People interested in the possibility of life outside of earth spend a lot of time thinking about liquid water. Compared to the other requirements of Earth life, such as energy sources and complex organic chemistry, liquid water is very rare in the solar system. Moreover, in terrestrial life, liquid water is chemicallly involved in the synthesis of the building block molecules DNA, RNA, and proteins, and helps transport nutrients and wash away wastes.
This focus on liquid water is the reason for the magnesium sulfate geology work on Mars, and the attention to possible ice volcanoes on Titan.
I should emphasize out that Mars is VERY dry, and Titan VERY cold, so the evidence for liquid water in both locations should be viewed with the perspective that we're still talking about conditions more extreme than seen anywhere on Earth.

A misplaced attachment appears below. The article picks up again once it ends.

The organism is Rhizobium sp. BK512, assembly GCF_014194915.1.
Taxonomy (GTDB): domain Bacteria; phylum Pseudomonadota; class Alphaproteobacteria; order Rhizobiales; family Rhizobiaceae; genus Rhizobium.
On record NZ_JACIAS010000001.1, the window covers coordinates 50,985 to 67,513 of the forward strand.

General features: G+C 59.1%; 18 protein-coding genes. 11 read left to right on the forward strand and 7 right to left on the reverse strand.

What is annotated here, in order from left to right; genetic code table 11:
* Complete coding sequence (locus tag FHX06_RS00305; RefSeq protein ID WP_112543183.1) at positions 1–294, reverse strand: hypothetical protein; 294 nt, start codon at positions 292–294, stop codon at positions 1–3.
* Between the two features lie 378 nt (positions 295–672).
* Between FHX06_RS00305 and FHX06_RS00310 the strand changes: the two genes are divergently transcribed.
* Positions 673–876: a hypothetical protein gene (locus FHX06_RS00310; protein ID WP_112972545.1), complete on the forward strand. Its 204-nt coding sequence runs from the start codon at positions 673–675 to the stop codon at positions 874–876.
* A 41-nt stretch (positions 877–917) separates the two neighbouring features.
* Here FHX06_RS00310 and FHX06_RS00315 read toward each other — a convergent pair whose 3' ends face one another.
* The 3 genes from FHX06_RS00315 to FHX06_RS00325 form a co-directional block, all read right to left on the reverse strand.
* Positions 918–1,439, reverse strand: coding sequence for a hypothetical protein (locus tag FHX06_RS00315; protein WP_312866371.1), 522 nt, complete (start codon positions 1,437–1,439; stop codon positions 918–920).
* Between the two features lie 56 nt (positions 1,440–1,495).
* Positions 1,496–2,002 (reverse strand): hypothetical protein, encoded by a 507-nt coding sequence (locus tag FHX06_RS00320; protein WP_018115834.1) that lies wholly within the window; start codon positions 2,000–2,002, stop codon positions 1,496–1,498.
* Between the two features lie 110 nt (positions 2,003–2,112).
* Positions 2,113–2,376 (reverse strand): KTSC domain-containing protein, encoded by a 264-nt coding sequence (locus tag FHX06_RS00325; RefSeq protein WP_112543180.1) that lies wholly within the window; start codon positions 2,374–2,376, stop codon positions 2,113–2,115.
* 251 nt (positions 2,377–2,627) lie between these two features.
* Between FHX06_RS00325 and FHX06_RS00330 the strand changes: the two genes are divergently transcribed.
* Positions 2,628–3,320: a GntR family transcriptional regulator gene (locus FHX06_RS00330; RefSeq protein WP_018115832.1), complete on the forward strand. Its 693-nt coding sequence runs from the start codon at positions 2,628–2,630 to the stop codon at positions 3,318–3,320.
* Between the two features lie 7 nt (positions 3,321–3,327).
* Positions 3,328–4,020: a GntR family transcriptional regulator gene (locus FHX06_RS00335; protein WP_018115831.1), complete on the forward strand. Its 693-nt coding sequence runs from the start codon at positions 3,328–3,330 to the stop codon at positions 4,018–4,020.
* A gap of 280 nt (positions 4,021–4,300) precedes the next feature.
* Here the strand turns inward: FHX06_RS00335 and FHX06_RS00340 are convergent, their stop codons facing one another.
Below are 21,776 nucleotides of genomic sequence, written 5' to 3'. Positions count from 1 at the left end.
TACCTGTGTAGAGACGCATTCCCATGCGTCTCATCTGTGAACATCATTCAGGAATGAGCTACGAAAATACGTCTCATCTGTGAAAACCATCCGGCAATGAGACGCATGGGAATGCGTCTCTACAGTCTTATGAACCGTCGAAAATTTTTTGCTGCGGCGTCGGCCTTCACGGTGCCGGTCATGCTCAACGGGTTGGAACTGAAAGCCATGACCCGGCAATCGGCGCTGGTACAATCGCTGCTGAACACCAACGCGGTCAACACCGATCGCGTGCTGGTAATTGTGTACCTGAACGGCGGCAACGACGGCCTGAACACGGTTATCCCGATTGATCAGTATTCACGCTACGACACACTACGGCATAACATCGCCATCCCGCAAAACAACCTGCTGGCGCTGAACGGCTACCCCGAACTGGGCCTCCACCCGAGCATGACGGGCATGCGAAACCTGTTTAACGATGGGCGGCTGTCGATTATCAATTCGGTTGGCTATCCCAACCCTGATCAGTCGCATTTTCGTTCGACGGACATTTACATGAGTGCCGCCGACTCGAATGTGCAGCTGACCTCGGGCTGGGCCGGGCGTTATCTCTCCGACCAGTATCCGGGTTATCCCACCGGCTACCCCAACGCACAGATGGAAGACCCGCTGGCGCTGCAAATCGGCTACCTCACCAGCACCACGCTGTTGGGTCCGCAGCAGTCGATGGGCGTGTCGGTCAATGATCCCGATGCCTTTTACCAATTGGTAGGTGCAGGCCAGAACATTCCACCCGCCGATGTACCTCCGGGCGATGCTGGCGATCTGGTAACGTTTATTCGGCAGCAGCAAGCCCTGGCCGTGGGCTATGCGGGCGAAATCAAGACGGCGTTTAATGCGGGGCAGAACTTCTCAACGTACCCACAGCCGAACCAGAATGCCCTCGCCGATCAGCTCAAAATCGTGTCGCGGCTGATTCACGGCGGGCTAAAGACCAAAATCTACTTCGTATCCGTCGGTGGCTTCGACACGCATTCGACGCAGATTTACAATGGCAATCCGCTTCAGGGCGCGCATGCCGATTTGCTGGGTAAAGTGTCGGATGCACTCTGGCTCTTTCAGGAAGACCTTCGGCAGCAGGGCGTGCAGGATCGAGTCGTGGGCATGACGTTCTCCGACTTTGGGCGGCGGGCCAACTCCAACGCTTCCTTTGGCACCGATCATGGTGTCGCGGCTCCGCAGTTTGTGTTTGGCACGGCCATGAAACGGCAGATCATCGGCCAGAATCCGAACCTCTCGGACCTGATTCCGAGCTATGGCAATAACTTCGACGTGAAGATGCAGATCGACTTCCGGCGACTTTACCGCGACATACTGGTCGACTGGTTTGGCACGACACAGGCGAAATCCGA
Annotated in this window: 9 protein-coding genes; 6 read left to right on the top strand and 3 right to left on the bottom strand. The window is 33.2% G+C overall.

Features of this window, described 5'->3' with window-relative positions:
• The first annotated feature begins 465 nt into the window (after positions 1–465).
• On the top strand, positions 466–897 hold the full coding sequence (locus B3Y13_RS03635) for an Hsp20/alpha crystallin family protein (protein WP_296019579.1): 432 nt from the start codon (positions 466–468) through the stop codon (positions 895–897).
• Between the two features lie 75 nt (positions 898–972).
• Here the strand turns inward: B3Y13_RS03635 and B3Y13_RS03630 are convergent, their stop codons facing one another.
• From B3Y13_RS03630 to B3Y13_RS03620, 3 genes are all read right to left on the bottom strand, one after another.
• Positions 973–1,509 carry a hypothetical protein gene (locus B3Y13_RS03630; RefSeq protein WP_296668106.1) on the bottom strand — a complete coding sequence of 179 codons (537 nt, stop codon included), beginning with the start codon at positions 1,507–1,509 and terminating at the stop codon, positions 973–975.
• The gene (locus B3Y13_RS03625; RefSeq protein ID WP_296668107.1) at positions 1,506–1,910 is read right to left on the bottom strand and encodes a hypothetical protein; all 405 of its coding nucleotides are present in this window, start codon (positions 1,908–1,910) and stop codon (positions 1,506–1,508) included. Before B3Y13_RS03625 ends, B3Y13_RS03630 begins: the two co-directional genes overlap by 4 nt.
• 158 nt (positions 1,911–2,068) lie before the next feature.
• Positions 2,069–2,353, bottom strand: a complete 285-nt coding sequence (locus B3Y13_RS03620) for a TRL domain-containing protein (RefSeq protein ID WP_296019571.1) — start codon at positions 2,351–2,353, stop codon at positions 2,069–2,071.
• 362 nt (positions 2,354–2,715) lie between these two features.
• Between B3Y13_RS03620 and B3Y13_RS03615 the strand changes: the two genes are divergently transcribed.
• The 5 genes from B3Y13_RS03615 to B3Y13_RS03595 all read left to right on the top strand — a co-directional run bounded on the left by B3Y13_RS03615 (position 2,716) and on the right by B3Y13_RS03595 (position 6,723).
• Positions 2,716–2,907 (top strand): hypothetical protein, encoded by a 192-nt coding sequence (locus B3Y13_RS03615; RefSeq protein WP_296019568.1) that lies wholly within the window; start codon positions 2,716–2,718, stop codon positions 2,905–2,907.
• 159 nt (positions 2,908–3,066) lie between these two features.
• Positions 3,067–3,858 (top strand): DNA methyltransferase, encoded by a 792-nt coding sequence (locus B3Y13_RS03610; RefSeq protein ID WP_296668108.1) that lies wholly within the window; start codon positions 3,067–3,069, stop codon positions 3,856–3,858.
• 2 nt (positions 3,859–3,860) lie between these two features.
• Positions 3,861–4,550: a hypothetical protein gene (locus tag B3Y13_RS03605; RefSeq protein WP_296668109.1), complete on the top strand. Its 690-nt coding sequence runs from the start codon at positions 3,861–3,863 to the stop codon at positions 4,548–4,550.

But how dry is too dry? Scientists have thought the absolute desert region of the Atacama desert in Chile, which receives rain as infrequently as once a decade, to be devoid of life (subscription to Science required). Now a team led by RM Maier at the University of Arizona has successfully cultured bacteria from subsurface samples in even these extremely dry regions. The authors speculate that they may have managed to find these bacteria by digging about 20 cm deeper than prior investigators.
The Viking missions to Mars in the middle seventies tried to look for life by a couple of means, but found only oxides in the surface soil. Oxides are rapidly destroyed by water, suggesting the complete absence of water in the soils tested by the Viking landers. This oxide chemistry was also found in the surface soils in the Atacama desert(see the Science link). Thus, the potential significance of the new Atacama desert findings are that even when surface soils show extreme dessication, nevertheless living things can be hanging on just a little bit deeper.
So, with the caveat that Mars conditions are still more extreme than seen even in the Atacama, we can say that we don't yet know how dry is too dry. Let's keep looking!